The Dinner Detective (4 stars)

The Dinner Detective, Executive Producers Kasey Learned and Allison Learned, Associate Producer Amy Schumacher, Host Ellen Kirk is an ongoing, all-year show at the Hotel Phillips.

In traditional dinner theatre, you eat a meal and watch an act on stage. A murder mystery dinner theatre goes even further. The small ballroom in the Hotel Phillips has no stage and the actors perform among the audience. The show is played for comedy, not drama, and the cast are improvisational comedians who engage with the audience, the most notable of whom are the two police officers and the evening’s host. Although murder mystery theatre is an established genre — Kansas City has three of them — The Dinner Detective takes the concept to an even higher level. Their gimmick is to have their actors blend with the audience. Actors sit with you at the circular tables in a room that seats 75, pretending that they are just guests. To preserve the mystery, the cast are not named in the program, and I won’t name any of them here. Imagine your surprise when you discover that the person you’ve been sitting next to all evening is part of the cast and possibly the murderer. Or perhaps you’ll be sharp enough to figure it out in advance!

It’s a delightful combination. I do enjoy traditional theatre, but one does get tired of sitting still in the dark, especially if the chairs are uncomfortable, and ignoring my friends. It’s a bit like being alone. With improvisational dinner theatre, you can chat with your friends and the others at your table all evening, through the show, and even stand up and visit other tables. Chatting with strangers actually is the show, as you grill them for clues and theories for whodunnit. The show takes place over nearly 3 hours in a ballroom of the elegant Hotel Phillips, whose lobby makes quite an impression when you stroll in. The show comes with an unexceptional dinner, limited to chicken, fish, and vegetarian options. The dessert however, a chocolate cake, was visually well presented and delicious, powerful but not too rich to enjoy to the final bite.

Before I say something negative, I want to underscore that any evening with your friends interacting with the audience and trying to solve a murder is great fun, and The Dinner Detective wholeheartedly deserves the 4-stars that I give it here. It’s a shame that it could have been so much more, though. Having actors hide in the crowd is a clever trick that gives The Dinner Detective an angle, and makes it stand out from other murder mystery shows, but it is only a good concept in theory. In practice, the show’s ‘asset’ was a structural failure with a domino affect that dragged the show down from what should have been a higher level.

Let’s count the ways. First, having your actors behave like ordinary people is… ordinary. They dress ordinary and they act ordinary. To be frank, I can get that at home. For example, in one part of the show, a cast member could have broken into a fun musical number, but it was ruined to keep the unnecessary pretense that the performer was “just one of the audience”.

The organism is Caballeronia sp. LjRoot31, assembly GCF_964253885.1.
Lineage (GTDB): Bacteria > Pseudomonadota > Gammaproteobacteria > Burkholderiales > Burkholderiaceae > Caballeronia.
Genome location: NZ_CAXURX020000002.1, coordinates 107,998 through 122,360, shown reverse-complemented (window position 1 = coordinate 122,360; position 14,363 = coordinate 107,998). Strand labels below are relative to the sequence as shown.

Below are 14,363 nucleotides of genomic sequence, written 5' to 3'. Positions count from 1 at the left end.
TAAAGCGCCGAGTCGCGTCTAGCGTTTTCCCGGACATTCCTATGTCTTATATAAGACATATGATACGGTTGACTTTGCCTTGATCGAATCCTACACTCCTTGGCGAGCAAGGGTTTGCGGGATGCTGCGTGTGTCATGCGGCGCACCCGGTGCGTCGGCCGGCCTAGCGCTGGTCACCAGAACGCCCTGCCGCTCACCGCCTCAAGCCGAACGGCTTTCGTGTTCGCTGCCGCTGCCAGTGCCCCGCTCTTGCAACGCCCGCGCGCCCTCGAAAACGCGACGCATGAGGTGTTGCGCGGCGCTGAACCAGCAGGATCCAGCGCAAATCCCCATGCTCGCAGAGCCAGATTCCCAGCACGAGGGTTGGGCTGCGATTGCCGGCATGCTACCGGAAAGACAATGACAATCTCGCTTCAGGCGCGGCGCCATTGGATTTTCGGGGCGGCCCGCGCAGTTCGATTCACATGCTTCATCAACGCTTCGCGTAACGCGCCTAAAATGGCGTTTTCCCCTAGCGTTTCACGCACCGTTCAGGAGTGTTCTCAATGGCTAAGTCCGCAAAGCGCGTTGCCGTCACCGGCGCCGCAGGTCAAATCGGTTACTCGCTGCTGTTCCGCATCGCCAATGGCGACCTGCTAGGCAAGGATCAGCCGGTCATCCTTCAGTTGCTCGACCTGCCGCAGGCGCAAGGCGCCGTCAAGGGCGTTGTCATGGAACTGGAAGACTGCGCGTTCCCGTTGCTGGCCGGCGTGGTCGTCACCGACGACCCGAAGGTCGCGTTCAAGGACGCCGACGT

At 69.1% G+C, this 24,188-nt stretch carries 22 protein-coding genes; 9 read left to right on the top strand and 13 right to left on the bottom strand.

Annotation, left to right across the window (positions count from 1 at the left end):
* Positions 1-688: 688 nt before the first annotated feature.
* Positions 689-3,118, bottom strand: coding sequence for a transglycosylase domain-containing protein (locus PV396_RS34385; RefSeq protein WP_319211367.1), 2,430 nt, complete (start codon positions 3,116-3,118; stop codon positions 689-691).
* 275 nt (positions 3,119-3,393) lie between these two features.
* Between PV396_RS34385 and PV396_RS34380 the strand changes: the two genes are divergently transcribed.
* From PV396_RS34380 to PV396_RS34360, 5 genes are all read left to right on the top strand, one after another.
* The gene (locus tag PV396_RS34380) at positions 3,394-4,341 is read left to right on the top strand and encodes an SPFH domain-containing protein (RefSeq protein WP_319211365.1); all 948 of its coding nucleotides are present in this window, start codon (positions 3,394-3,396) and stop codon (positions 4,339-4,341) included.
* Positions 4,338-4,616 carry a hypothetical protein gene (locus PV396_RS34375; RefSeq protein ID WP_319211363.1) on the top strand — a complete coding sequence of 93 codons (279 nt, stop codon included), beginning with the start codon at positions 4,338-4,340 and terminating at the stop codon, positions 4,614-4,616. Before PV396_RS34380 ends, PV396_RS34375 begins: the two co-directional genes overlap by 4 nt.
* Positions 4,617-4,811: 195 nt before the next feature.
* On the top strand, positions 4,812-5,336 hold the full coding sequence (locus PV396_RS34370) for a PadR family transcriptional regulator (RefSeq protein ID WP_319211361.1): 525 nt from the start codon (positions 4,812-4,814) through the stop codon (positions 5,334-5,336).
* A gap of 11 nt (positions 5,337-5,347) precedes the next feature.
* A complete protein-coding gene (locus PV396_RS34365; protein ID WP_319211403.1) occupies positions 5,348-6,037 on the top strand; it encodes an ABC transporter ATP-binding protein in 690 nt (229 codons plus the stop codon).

Second, “show, don’t tell” is the hallmark of any production. Seeing the conflict played out creates tension and engages the audience. In the Dinner Detective, the only overt actors are the two policemen, who handed us clues on sheets of paper. I would have preferred to take clues from the dialogue of scenes being played out before us. Third, being the only two overt actors, the policemen were forced to work the entire room at once with raised voices, rather than giving each table individual attention. Fourth, if the other actors had been overt, they could have entertained each table they sat at, encouraged shy people to take part, and helped clueless groups get a clue, literally!

Fifth, I was one of the few who stood up and walked from table to table, trying to meet everyone and ask them questions. The hidden actors were so intent on staying “one of the audience” that they forgot to give me hints when I tried to connect them to elements of the plot. Asking someone a direct question, even if their character is being evasive, should lead to some kind of encouragement. This made the murder mystery too challenging.

The actors did an acceptable job, but fresh ideas were lacking in the script and improvisational comedy. The crowd work was amusing but not laugh-out-loud funny. The thing where you embarrass a beautiful woman in the audience by sending her an anonymous package (no connection to the story), and she opens it to discover a brassiere: it’s been done. The audience member sitting next to me called it before the box was opened. The call-and-response at one point between an actress and an audience member seemed taken from an old vaudeville act.

A second structural problem was the lack of theme. The Dinner Detective asks attendees to dress up, so that everyone looks themed for an elegant evening of murder. We could have been told, “Just like Agatha Christie novels, we’re pretending tonight that we’re seated in a 1920s British mansion, among the rich and famous.” Or we could have been told, “Welcome to the Academy Awards! We’re going to pretend to be in Hollywood for an evening, seated among movie celebrities!” These would have given us context to know what was going on. Instead we were simply seated, told to speak with each other, and try to guess which of us were cast members planted in the crowd. The Dinner Detective had no scenery, no staging, almost no props, and it was only later that we learned that the murder took place amongst Hollywood filmmakers. The actors (with one exception I should not name, but you know who you are) did not perform in a thematic style to the movies. They could have “hammed it up for the camera” with the brazenness, glamour, false modesty, and competitive nastiness that would have set a “movie actor” mood. They didn’t.